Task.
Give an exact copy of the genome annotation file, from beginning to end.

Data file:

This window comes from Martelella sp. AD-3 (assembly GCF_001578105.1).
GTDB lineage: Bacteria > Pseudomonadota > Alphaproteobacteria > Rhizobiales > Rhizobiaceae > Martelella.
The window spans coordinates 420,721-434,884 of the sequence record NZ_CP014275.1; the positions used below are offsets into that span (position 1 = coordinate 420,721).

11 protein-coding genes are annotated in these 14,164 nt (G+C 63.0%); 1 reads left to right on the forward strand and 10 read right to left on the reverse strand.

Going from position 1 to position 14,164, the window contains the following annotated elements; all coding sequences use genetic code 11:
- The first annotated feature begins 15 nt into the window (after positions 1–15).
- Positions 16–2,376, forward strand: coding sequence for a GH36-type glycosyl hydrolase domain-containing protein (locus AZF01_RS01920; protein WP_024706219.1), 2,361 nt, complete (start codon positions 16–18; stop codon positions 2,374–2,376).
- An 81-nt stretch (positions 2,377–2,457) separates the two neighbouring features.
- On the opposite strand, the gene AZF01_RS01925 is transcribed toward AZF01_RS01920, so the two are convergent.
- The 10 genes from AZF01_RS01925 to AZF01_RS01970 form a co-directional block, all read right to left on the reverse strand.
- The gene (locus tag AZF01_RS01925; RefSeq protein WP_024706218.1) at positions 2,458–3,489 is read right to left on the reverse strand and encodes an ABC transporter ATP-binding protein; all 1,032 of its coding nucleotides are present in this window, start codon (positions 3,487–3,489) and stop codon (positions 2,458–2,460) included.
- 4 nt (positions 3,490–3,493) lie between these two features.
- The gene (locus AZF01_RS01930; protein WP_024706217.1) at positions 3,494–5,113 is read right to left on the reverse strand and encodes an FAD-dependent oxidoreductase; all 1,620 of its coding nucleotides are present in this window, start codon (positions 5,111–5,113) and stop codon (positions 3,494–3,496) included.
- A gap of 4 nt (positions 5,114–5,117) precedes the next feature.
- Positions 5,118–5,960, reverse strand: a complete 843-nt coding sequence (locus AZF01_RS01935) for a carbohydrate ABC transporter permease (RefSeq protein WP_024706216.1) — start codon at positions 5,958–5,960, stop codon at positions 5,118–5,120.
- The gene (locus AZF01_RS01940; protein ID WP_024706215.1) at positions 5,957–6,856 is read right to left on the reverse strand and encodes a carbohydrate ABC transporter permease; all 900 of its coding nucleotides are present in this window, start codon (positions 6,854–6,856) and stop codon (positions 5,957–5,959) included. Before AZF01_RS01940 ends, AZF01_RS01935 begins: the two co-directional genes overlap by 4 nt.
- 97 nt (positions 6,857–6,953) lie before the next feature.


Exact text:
This window comes from Martelella sp. AD-3 (assembly GCF_001578105.1).
GTDB lineage: Bacteria > Pseudomonadota > Alphaproteobacteria > Rhizobiales > Rhizobiaceae > Martelella.
The window spans coordinates 420,721-434,884 of the sequence record NZ_CP014275.1; the positions used below are offsets into that span (position 1 = coordinate 420,721).

11 protein-coding genes are annotated in these 14,164 nt (G+C 63.0%); 1 reads left to right on the forward strand and 10 read right to left on the reverse strand.

Going from position 1 to position 14,164, the window contains the following annotated elements; all coding sequences use genetic code 11:
- The first annotated feature begins 15 nt into the window (after positions 1–15).
- Positions 16–2,376, forward strand: coding sequence for a GH36-type glycosyl hydrolase domain-containing protein (locus AZF01_RS01920; protein WP_024706219.1), 2,361 nt, complete (start codon positions 16–18; stop codon positions 2,374–2,376).
- An 81-nt stretch (positions 2,377–2,457) separates the two neighbouring features.
- On the opposite strand, the gene AZF01_RS01925 is transcribed toward AZF01_RS01920, so the two are convergent.
- The 10 genes from AZF01_RS01925 to AZF01_RS01970 form a co-directional block, all read right to left on the reverse strand.
- The gene (locus tag AZF01_RS01925; RefSeq protein WP_024706218.1) at positions 2,458–3,489 is read right to left on the reverse strand and encodes an ABC transporter ATP-binding protein; all 1,032 of its coding nucleotides are present in this window, start codon (positions 3,487–3,489) and stop codon (positions 2,458–2,460) included.
- 4 nt (positions 3,490–3,493) lie between these two features.
- The gene (locus AZF01_RS01930; protein WP_024706217.1) at positions 3,494–5,113 is read right to left on the reverse strand and encodes an FAD-dependent oxidoreductase; all 1,620 of its coding nucleotides are present in this window, start codon (positions 5,111–5,113) and stop codon (positions 3,494–3,496) included.
- A gap of 4 nt (positions 5,114–5,117) precedes the next feature.
- Positions 5,118–5,960, reverse strand: a complete 843-nt coding sequence (locus AZF01_RS01935) for a carbohydrate ABC transporter permease (RefSeq protein WP_024706216.1) — start codon at positions 5,958–5,960, stop codon at positions 5,118–5,120.
- The gene (locus AZF01_RS01940; protein ID WP_024706215.1) at positions 5,957–6,856 is read right to left on the reverse strand and encodes a carbohydrate ABC transporter permease; all 900 of its coding nucleotides are present in this window, start codon (positions 6,854–6,856) and stop codon (positions 5,957–5,959) included. Before AZF01_RS01940 ends, AZF01_RS01935 begins: the two co-directional genes overlap by 4 nt.
- 97 nt (positions 6,857–6,953) lie before the next feature.